Enhanced Security My Tuchus!
I rarely agree with our colleagues at the Volokh Conspiracy, but I think Jonathan Adler is right on the mark when he describes the TSA’s security measures as “political theater.” It’s all about creating the illusion of safety, not actual safety. An erstwhile terrorist needs more than 100ml of a particular liquid to make a bomb? Let’s hope he’s not smart enough to divide the liquid in two…
On a personal note, I returned to Melbourne yesterday from Los Angeles. The radio warned international travelers to arrive at LAX earlier than normal, because of the enhanced security the TSA was adopting in the wake of the incident on the flight from Amsterdam to Detroit, so I sucked it up and arrived three hours early. (I usually arrive two, because I have premium check in. One of the perks of everything being thousands of miles away from Australia — oodles of frequent-flyer miles.) It took me a grand total of seven minutes to get from the curb outside the terminal to the gate. Security was nowhere to be found — there weren’t even LAPD officers at the normal checkpoint on the road that leads to the departure level. No one asked me if I had packed my own bags or whether they had been in my control. I breezed through the metal detectors even though I had forgotten to remove two bottles of liquid, one of which was larger than 100ml, from my bag. And the TSA officer at the metal detector didn’t even ask for my boarding card.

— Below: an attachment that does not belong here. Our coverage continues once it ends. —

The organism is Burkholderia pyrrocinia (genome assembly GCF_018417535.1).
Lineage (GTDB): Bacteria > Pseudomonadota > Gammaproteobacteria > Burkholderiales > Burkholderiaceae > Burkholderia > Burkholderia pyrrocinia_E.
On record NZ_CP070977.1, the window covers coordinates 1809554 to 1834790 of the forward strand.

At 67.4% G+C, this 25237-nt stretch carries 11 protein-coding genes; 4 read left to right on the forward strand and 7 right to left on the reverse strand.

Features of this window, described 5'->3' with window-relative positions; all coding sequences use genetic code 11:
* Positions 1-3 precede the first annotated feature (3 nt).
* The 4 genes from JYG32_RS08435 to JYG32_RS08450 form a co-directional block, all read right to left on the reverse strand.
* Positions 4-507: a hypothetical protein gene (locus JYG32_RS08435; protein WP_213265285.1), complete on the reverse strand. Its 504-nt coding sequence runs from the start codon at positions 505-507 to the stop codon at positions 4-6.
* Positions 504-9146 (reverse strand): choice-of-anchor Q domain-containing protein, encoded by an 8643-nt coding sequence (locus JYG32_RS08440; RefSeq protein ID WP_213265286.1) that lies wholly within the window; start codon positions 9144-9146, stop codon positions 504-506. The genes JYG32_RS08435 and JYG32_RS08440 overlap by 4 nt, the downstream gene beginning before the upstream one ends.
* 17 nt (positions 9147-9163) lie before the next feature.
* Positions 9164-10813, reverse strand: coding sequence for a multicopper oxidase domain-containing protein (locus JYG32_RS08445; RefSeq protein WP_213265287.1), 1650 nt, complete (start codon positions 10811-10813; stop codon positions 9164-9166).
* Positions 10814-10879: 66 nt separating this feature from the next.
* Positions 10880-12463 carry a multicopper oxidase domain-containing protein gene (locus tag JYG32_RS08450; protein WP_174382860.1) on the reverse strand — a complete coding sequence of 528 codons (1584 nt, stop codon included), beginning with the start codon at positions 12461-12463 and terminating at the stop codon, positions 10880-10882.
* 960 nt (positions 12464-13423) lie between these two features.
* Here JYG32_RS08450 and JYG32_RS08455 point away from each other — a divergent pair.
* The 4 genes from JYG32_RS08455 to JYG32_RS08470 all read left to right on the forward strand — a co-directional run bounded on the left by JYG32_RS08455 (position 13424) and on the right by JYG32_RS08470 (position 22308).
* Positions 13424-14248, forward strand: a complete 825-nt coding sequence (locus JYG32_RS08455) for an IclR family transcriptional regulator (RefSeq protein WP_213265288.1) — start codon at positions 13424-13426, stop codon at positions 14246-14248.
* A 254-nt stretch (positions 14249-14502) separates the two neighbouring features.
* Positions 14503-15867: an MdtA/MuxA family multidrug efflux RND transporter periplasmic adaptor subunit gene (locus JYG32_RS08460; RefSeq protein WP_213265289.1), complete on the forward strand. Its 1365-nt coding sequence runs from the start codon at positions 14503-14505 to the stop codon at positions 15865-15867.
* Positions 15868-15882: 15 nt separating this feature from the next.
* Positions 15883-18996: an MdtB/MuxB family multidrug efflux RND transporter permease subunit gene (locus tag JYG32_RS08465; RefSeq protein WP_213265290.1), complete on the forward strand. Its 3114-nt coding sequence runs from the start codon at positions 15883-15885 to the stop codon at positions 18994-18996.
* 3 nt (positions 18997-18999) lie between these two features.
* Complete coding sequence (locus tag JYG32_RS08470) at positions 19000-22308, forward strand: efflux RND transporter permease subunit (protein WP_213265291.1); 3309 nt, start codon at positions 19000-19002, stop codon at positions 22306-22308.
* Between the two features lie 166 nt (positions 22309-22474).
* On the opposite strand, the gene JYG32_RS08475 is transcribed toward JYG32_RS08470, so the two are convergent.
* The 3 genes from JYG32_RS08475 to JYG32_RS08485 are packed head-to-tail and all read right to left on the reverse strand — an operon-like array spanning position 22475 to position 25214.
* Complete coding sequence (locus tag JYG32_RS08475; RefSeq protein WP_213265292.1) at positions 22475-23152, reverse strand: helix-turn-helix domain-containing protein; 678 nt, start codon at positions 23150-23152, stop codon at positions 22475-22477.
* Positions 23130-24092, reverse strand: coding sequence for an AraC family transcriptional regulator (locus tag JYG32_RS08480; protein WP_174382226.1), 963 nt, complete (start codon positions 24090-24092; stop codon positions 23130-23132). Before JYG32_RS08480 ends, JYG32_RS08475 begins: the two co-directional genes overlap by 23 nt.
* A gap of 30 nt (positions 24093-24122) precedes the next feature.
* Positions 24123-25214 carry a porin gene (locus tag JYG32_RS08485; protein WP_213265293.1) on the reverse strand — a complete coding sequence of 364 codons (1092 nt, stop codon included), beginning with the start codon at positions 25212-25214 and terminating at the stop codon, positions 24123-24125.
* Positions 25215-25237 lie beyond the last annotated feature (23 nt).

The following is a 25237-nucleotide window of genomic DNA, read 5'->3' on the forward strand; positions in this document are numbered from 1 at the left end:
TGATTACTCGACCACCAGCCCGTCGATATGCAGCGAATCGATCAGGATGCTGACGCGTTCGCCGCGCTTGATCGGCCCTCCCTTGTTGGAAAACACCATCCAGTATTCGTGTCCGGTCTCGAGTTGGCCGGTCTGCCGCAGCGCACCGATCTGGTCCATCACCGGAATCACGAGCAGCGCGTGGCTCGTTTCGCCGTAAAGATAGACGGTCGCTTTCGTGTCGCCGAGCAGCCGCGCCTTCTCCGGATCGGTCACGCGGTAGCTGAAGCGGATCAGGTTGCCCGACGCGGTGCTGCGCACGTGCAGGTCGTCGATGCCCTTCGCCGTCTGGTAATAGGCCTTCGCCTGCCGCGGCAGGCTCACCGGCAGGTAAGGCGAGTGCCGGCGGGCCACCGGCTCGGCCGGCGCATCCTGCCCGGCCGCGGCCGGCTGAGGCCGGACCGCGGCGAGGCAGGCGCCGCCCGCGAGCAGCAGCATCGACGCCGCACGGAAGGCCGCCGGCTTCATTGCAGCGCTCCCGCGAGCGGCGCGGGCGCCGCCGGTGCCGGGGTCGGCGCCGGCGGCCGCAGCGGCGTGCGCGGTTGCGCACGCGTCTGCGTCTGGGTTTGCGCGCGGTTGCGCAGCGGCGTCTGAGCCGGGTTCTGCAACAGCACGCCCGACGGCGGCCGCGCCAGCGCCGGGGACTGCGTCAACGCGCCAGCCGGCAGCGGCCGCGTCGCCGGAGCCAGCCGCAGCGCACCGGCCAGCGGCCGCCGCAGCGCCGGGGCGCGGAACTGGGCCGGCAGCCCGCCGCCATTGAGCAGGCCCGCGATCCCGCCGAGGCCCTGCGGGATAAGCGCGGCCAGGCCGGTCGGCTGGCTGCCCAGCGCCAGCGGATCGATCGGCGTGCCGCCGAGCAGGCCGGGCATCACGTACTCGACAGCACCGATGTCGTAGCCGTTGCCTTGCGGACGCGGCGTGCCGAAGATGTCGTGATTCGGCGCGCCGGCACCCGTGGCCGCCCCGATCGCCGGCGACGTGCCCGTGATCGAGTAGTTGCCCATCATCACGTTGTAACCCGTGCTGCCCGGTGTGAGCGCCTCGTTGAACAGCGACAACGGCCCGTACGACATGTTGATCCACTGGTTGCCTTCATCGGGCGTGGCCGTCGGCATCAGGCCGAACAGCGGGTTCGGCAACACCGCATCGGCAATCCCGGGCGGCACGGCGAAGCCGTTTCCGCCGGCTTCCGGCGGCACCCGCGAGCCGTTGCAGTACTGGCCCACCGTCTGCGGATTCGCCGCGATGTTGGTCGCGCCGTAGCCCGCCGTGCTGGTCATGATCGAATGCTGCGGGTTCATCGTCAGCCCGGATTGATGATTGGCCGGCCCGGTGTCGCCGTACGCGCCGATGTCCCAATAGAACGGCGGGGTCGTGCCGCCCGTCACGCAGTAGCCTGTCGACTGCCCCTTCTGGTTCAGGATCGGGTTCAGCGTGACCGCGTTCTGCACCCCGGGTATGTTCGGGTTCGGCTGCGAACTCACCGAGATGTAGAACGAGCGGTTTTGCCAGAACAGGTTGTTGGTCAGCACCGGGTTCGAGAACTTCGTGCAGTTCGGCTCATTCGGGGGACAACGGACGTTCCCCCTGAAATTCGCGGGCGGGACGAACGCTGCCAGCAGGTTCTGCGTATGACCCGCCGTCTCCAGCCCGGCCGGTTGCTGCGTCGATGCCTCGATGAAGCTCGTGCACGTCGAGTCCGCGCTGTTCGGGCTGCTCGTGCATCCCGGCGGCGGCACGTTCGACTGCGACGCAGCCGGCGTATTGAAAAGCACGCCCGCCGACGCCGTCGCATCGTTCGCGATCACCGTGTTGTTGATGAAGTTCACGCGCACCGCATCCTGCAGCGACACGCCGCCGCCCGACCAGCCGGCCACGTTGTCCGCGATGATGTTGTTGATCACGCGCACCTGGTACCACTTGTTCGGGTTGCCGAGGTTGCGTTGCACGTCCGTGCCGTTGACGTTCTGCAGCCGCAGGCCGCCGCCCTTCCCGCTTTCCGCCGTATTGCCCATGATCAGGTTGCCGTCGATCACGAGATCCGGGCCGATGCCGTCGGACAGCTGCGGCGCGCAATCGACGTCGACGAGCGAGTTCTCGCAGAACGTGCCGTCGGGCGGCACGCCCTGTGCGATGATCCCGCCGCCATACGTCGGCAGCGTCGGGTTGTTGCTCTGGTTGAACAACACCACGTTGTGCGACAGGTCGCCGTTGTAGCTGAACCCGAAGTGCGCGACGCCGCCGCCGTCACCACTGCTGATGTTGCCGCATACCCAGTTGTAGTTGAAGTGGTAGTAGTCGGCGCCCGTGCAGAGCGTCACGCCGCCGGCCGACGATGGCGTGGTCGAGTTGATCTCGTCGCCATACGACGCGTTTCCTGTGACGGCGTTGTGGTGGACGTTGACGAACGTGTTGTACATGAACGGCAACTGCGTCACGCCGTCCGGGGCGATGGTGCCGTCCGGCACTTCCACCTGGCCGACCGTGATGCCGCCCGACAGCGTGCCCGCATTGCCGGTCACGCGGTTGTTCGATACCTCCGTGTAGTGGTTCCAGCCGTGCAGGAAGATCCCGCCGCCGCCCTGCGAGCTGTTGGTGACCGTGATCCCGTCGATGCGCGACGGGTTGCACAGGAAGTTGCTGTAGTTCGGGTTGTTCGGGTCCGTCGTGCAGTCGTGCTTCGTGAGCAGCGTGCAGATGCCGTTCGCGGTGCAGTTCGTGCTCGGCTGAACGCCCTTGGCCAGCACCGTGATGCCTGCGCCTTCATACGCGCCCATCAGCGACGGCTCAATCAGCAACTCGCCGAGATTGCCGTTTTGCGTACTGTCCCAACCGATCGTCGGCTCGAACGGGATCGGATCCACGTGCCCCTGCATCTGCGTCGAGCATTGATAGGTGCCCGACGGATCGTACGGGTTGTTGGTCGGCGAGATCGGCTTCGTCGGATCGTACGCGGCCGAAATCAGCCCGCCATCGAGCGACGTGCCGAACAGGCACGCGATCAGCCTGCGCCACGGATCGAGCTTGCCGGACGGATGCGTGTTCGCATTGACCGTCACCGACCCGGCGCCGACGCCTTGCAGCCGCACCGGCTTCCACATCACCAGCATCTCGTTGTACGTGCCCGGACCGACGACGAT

The most amusing “enhanced security” measure has to be not allowing air shows on international flights — the program in the in-flight entertainment that tracks the plane’s progress and tells you how long until arrival. Apparently, the TSA thinks that the air shows will help terrorists determine the best time to do something untoward on the plane. Because, you know, now they will have no idea when the plane is landing — not from the steward’s announcement on the intercom that breakfast will be served 90 minutes before final descent, and certainly not from the captain’s announcement that the plane is starting its landing run. Without the air show, it’s like teleporting — you take off, and then all of a sudden you’re there!
I feel safer already.